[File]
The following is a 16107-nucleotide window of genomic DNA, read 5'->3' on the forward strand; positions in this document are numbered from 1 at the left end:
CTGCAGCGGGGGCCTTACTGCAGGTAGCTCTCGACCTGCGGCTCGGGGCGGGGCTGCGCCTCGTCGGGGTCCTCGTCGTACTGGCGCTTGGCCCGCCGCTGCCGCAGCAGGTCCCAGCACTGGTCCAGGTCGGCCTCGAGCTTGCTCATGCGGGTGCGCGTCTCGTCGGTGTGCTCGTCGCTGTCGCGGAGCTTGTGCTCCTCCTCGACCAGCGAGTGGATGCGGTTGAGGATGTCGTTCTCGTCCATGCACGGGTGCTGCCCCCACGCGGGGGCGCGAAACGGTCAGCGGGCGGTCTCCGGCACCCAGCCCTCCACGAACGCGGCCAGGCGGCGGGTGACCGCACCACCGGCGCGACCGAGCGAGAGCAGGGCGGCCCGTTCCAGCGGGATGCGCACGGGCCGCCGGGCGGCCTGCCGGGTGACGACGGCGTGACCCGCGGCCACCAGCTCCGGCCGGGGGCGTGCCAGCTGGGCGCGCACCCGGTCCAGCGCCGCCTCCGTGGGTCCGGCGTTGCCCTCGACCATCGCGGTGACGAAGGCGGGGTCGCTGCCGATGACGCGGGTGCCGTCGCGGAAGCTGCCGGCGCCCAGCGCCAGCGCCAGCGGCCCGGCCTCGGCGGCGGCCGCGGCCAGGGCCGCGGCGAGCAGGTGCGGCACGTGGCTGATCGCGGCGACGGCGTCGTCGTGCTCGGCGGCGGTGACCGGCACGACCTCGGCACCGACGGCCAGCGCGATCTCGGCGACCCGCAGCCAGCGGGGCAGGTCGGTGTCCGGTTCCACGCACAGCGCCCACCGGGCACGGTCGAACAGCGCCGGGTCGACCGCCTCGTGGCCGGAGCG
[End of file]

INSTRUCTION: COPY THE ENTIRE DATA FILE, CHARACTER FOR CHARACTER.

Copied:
The following is a 16107-nucleotide window of genomic DNA, read 5'->3' on the forward strand; positions in this document are numbered from 1 at the left end:
CTGCAGCGGGGGCCTTACTGCAGGTAGCTCTCGACCTGCGGCTCGGGGCGGGGCTGCGCCTCGTCGGGGTCCTCGTCGTACTGGCGCTTGGCCCGCCGCTGCCGCAGCAGGTCCCAGCACTGGTCCAGGTCGGCCTCGAGCTTGCTCATGCGGGTGCGCGTCTCGTCGGTGTGCTCGTCGCTGTCGCGGAGCTTGTGCTCCTCCTCGACCAGCGAGTGGATGCGGTTGAGGATGTCGTTCTCGTCCATGCACGGGTGCTGCCCCCACGCGGGGGCGCGAAACGGTCAGCGGGCGGTCTCCGGCACCCAGCCCTCCACGAACGCGGCCAGGCGGCGGGTGACCGCACCACCGGCGCGACCGAGCGAGAGCAGGGCGGCCCGTTCCAGCGGGATGCGCACGGGCCGCCGGGCGGCCTGCCGGGTGACGACGGCGTGACCCGCGGCCACCAGCTCCGGCCGGGGGCGTGCCAGCTGGGCGCGCACCCGGTCCAGCGCCGCCTCCGTGGGTCCGGCGTTGCCCTCGACCATCGCGGTGACGAAGGCGGGGTCGCTGCCGATGACGCGGGTGCCGTCGCGGAAGCTGCCGGCGCCCAGCGCCAGCGCCAGCGGCCCGGCCTCGGCGGCGGCCGCGGCCAGGGCCGCGGCGAGCAGGTGCGGCACGTGGCTGATCGCGGCGACGGCGTCGTCGTGCTCGGCGGCGGTGACCGGCACGACCTCGGCACCGACGGCCAGCGCGATCTCGGCGACCCGCAGCCAGCGGGGCAGGTCGGTGTCCGGTTCCACGCACAGCGCCCACCGGGCACGGTCGAACAGCGCCGGGTCGACCGCCTCGTGGCCGGAGCG